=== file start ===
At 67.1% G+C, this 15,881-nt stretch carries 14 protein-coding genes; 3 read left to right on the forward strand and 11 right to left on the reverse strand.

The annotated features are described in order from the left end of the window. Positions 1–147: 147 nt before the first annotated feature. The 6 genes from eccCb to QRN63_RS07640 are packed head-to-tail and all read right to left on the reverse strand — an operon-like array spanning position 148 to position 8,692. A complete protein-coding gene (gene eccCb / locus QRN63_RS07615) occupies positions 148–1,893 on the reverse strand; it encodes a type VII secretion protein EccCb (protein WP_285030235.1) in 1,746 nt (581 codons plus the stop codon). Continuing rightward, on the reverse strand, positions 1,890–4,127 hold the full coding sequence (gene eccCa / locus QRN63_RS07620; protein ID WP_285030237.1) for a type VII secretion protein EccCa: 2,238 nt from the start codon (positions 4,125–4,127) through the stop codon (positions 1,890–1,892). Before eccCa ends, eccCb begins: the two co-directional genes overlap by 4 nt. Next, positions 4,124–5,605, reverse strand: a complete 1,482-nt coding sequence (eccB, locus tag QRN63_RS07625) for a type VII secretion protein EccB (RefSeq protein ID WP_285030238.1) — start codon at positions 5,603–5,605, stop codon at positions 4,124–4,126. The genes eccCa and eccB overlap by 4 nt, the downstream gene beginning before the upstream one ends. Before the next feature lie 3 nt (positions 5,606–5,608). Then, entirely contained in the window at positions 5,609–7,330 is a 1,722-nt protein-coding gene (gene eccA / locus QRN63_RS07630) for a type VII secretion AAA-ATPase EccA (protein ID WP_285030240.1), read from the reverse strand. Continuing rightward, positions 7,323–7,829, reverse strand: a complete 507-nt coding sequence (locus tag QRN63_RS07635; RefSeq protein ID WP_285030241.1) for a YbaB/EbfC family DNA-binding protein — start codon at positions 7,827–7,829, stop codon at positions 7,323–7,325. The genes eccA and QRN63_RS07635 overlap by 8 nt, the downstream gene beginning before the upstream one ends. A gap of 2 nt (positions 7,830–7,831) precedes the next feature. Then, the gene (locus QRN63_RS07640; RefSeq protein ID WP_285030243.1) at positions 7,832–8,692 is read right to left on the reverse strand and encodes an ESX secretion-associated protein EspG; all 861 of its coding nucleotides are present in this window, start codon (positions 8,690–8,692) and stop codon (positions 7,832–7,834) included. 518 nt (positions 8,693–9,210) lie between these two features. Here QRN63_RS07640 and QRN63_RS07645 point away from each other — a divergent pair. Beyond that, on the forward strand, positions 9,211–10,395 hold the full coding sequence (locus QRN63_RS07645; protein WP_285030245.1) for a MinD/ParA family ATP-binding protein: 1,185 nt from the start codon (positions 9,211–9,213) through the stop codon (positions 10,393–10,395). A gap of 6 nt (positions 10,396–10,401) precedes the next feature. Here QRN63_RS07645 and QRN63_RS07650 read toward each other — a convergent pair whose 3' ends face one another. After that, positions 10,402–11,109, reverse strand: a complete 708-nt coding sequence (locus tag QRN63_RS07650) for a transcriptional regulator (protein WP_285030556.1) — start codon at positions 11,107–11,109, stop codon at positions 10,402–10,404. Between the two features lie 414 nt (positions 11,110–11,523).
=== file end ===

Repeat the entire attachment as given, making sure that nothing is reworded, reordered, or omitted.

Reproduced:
At 67.1% G+C, this 15,881-nt stretch carries 14 protein-coding genes; 3 read left to right on the forward strand and 11 right to left on the reverse strand.

The annotated features are described in order from the left end of the window. Positions 1–147: 147 nt before the first annotated feature. The 6 genes from eccCb to QRN63_RS07640 are packed head-to-tail and all read right to left on the reverse strand — an operon-like array spanning position 148 to position 8,692. A complete protein-coding gene (gene eccCb / locus QRN63_RS07615) occupies positions 148–1,893 on the reverse strand; it encodes a type VII secretion protein EccCb (protein WP_285030235.1) in 1,746 nt (581 codons plus the stop codon). Continuing rightward, on the reverse strand, positions 1,890–4,127 hold the full coding sequence (gene eccCa / locus QRN63_RS07620; protein ID WP_285030237.1) for a type VII secretion protein EccCa: 2,238 nt from the start codon (positions 4,125–4,127) through the stop codon (positions 1,890–1,892). Before eccCa ends, eccCb begins: the two co-directional genes overlap by 4 nt. Next, positions 4,124–5,605, reverse strand: a complete 1,482-nt coding sequence (eccB, locus tag QRN63_RS07625) for a type VII secretion protein EccB (RefSeq protein ID WP_285030238.1) — start codon at positions 5,603–5,605, stop codon at positions 4,124–4,126. The genes eccCa and eccB overlap by 4 nt, the downstream gene beginning before the upstream one ends. Before the next feature lie 3 nt (positions 5,606–5,608). Then, entirely contained in the window at positions 5,609–7,330 is a 1,722-nt protein-coding gene (gene eccA / locus QRN63_RS07630) for a type VII secretion AAA-ATPase EccA (protein ID WP_285030240.1), read from the reverse strand. Continuing rightward, positions 7,323–7,829, reverse strand: a complete 507-nt coding sequence (locus tag QRN63_RS07635; RefSeq protein ID WP_285030241.1) for a YbaB/EbfC family DNA-binding protein — start codon at positions 7,827–7,829, stop codon at positions 7,323–7,325. The genes eccA and QRN63_RS07635 overlap by 8 nt, the downstream gene beginning before the upstream one ends. A gap of 2 nt (positions 7,830–7,831) precedes the next feature. Then, the gene (locus QRN63_RS07640; RefSeq protein ID WP_285030243.1) at positions 7,832–8,692 is read right to left on the reverse strand and encodes an ESX secretion-associated protein EspG; all 861 of its coding nucleotides are present in this window, start codon (positions 8,690–8,692) and stop codon (positions 7,832–7,834) included. 518 nt (positions 8,693–9,210) lie between these two features. Here QRN63_RS07640 and QRN63_RS07645 point away from each other — a divergent pair. Beyond that, on the forward strand, positions 9,211–10,395 hold the full coding sequence (locus QRN63_RS07645; protein WP_285030245.1) for a MinD/ParA family ATP-binding protein: 1,185 nt from the start codon (positions 9,211–9,213) through the stop codon (positions 10,393–10,395). A gap of 6 nt (positions 10,396–10,401) precedes the next feature. Here QRN63_RS07645 and QRN63_RS07650 read toward each other — a convergent pair whose 3' ends face one another. After that, positions 10,402–11,109, reverse strand: a complete 708-nt coding sequence (locus tag QRN63_RS07650) for a transcriptional regulator (protein WP_285030556.1) — start codon at positions 11,107–11,109, stop codon at positions 10,402–10,404. Between the two features lie 414 nt (positions 11,110–11,523).